Joshua S. Lupo
Recently, I traveled to Pakistan and India to participate in the Madrasa Discourses (MD) project summer intensives. This project aims to enhance the theological, scientific, and theological literacy of recent graduates of Muslim seminaries in south Asia. I had the opportunity to listen to presentations by participants on the relationship between Islamic thought and topics such as evolution, feminism, human rights, and hermeneutics. I also had the chance to share meals, cab rides, chai tea boiled with milk (a new favorite), walks around cities, and visits to various tourist attractions. In these less formal moments, I learned about students’ families, their views on the current political dynamics in their respective countries, and the more mundane habits that make up their days. While these conversations were perhaps less “important” in a purely academic sense, they were significant in building friendship and community with the students. I learned about the importance of family for them personally as well as culturally, what their education was like in the madrasas they attended as younger adults, and the challenges they are facing as they continue their education.
These informal and formal conversations with the students led me to reflect on the challenges facing comparative religious ethics (CRE). CRE is the study of the similarities and differences between the ethical systems, norms, and practices of various religious traditions. CRE scholars debate whether there are truly universal, or cross-cultural approaches, to ethical reasoning. Some see common approaches in ethical reasoning, even if those patterns do not always appear the same on the surface. Others argue that ethical reasoning is so culturally bound and specific that is impossible (or at least extremely difficult) to construct cross-cultural patterns that remain true to each tradition.
My conversations with MD students helped me realize that comparative ethicists too often speak about ethics in terms of abstractions rather than as a part of concrete lived experience. In rides and walks through the streets of Delhi, for example, the students discussed with me the segregation and mistreatment of Muslims in India, the differences between arranged marriage and love marriage, and many other issues. In effect, we were discussing ethical matters, but we were not appealing to universal principles in explaining them to one another. We were comparing and contrasting our ways of being in the world, with all the complexity that those different ways of being entail. This dialogical approach did not necessarily address major ethical principles, but rather reminded me of the foundation on which any comparative ethics should be built: conversation. It is through conversation that mutual knowledge and cross-cultural comparison are made possible. For the ethicist, or the policy writer interested in creating an ethic or policy that reaches across cultures, it is important not to lose sight of this. To do so is to also lose sight of the other person’s humanity.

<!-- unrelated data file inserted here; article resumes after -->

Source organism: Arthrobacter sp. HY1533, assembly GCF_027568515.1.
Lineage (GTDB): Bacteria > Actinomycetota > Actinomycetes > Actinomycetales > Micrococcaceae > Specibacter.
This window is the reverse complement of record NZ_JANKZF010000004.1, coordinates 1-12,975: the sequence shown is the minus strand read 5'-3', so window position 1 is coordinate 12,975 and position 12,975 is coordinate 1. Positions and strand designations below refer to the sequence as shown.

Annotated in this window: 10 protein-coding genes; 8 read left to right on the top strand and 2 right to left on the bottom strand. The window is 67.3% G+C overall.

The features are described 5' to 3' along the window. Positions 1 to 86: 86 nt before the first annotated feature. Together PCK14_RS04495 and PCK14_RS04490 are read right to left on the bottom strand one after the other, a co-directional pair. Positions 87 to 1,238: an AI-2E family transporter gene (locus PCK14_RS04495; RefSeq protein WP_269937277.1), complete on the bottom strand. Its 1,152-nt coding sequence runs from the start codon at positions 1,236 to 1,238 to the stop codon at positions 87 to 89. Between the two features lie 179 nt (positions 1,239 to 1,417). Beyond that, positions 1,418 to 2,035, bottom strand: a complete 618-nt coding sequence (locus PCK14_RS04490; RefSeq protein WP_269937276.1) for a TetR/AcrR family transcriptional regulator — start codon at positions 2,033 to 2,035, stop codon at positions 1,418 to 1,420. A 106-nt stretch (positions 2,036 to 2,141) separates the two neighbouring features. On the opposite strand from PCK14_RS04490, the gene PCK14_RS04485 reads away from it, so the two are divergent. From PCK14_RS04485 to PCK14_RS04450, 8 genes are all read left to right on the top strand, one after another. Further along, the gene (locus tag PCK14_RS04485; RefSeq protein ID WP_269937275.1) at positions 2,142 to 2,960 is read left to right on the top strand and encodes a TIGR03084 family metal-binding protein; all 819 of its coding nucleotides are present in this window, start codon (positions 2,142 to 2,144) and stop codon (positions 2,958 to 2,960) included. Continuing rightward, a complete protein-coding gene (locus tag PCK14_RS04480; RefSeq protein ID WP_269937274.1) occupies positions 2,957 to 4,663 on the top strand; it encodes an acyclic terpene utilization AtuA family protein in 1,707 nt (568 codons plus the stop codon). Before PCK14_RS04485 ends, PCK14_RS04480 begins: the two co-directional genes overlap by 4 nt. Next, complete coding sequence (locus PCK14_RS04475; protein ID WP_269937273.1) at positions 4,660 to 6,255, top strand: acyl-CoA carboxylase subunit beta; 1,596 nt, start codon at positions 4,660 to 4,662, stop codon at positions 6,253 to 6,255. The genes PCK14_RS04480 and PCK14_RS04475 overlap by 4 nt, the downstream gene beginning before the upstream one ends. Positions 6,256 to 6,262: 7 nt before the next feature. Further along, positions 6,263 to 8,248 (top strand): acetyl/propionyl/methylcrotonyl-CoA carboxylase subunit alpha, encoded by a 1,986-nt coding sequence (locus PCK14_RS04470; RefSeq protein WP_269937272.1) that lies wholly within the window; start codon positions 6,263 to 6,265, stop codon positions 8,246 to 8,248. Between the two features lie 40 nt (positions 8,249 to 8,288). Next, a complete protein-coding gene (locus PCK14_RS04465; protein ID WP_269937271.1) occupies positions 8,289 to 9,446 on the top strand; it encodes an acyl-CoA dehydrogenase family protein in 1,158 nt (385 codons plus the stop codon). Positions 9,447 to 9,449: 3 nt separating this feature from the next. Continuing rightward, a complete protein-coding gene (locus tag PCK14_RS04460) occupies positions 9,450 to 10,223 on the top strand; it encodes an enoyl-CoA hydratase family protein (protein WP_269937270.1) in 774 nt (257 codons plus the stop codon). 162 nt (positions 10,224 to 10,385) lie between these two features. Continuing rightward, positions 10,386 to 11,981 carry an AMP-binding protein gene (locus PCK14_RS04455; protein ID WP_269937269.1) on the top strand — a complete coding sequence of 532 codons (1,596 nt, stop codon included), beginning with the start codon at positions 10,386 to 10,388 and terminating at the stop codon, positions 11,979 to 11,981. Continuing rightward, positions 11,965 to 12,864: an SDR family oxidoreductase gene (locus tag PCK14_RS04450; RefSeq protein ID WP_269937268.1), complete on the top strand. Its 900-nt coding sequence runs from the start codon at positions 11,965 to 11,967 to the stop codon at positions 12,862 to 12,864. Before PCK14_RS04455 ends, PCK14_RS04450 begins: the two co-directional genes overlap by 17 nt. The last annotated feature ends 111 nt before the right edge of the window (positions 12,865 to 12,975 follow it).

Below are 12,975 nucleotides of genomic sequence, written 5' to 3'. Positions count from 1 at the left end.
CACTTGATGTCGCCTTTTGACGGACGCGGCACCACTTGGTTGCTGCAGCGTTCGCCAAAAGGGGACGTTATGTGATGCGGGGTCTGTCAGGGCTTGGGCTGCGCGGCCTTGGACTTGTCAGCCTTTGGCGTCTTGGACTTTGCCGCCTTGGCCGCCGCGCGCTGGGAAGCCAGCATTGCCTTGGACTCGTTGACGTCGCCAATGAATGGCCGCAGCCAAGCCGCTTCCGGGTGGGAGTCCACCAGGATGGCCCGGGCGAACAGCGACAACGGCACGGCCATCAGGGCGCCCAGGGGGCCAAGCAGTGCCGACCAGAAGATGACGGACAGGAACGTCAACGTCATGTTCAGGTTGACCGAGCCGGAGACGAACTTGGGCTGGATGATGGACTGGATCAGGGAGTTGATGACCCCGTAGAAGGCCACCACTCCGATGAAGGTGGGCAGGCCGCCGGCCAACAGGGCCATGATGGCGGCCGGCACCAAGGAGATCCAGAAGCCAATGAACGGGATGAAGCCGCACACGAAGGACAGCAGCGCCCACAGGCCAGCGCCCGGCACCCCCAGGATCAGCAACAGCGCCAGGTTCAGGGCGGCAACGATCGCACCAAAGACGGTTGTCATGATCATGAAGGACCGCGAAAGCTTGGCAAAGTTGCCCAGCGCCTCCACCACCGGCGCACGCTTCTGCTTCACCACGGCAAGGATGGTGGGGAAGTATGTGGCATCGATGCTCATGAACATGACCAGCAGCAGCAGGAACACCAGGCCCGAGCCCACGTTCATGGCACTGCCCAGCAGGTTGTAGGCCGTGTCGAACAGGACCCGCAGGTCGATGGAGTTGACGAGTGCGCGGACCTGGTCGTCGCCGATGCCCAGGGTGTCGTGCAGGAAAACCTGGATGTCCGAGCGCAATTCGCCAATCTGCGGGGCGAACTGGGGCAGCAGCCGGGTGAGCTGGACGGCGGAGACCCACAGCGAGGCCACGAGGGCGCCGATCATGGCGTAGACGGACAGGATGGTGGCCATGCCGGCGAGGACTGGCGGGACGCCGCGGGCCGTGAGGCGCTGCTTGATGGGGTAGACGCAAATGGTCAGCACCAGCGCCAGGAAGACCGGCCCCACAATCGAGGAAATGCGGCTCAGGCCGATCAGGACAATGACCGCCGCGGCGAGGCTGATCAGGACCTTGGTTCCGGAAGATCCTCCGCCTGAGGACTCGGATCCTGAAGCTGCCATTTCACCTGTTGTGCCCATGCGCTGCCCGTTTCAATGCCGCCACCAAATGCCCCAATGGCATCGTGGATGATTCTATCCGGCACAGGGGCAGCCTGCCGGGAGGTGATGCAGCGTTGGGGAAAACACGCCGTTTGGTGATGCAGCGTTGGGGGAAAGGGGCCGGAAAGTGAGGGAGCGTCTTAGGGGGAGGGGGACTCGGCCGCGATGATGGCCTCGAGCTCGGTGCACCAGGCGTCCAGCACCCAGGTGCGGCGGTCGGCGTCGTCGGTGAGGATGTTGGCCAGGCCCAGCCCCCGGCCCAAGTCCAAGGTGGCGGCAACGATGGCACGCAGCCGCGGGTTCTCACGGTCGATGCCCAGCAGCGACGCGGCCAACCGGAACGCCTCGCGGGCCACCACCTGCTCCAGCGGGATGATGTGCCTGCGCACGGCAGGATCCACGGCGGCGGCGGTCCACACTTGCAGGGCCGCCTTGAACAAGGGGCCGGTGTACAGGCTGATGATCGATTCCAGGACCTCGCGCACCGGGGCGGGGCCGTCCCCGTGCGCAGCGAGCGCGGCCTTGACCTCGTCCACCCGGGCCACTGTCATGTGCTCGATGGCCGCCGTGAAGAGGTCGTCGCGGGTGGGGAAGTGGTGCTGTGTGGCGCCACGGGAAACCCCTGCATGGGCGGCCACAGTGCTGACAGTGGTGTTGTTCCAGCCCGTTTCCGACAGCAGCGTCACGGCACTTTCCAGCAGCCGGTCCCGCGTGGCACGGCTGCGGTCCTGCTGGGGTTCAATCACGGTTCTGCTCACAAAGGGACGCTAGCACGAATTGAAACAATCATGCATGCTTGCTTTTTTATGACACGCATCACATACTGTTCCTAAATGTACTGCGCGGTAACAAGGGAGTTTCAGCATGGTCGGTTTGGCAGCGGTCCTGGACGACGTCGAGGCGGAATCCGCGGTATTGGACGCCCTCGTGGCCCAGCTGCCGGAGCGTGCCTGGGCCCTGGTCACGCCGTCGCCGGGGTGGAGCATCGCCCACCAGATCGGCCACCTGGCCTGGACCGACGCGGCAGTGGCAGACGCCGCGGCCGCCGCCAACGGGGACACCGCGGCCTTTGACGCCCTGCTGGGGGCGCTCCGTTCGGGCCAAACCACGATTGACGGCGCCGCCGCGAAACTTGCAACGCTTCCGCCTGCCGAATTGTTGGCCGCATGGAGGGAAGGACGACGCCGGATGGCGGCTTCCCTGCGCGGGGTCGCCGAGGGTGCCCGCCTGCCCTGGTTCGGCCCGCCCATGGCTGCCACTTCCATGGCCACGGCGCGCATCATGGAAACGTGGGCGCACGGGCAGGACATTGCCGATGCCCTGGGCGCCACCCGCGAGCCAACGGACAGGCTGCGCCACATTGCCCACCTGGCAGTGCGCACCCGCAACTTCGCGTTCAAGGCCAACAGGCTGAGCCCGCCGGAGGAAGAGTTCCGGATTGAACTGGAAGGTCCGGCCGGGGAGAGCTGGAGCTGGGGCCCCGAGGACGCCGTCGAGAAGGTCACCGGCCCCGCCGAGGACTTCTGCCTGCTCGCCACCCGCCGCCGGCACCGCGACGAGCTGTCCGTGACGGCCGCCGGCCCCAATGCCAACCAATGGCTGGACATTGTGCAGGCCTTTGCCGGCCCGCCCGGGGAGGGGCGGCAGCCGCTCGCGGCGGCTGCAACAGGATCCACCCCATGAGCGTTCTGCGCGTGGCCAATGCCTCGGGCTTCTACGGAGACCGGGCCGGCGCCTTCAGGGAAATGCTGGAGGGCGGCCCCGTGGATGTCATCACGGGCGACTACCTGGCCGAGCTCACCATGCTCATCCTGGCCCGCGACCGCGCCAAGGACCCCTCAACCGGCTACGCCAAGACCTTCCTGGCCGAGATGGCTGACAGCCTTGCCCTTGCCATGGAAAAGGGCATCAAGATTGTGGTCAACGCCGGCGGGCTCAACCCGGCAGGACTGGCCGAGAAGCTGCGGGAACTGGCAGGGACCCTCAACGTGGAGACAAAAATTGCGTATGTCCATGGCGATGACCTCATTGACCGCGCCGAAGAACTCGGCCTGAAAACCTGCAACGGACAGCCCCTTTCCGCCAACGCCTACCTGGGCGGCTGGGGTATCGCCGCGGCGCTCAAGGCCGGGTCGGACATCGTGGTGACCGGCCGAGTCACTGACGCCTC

In many ways, the MD project is emblematic of this conversational approach. In working with recent graduates from madrasas, and expanding their education in science, theology, and the humanities, we dialogically engage with emergent scholars and leaders of the Muslim intellectual communities in India and Pakistan. These conversations are not undertaken without considerable risk. Some leaders in the communities where these students live are not happy about professors, even if they are Muslim professors, from a U.S.-based Catholic university coming to teach their students. Suspicions of Western interference run high in parts of the Muslim world, and not without good reason.
The students who have been through the MD courses nonetheless express a deep joy at the opportunity to be in conversation with our professors about the relationship between Islamic thought and contemporary science and philosophy. The success of this project thus depends on the trust that is built through ongoing dialogue.
For policymakers, like ethicists, it is important to always keep in mind the importance of face-to-face encounters, and the conversational virtues of trust, listening, and attention that make such encounters meaningful. Such encounters build relationships that can sustain themselves over the long run. Of course, one-on-one interactions are not always possible. We are restricted by both time and place. But even recognizing the complexity of our conversations with our friends, family, co-workers, and neighbors should remind us that our dealings with other people in other parts of the world are just as, if not more, complex, and should be treated as such. To impose policy recommendations without this sort of engagement risks provoking reactionary responses and the justified feeling that such engagement is a mere attempt at recolonization.
Joshua S. Lupo is the Contending Modernities Content Writer and Editor and Classroom Coordinator for the Madrasa Discourses project.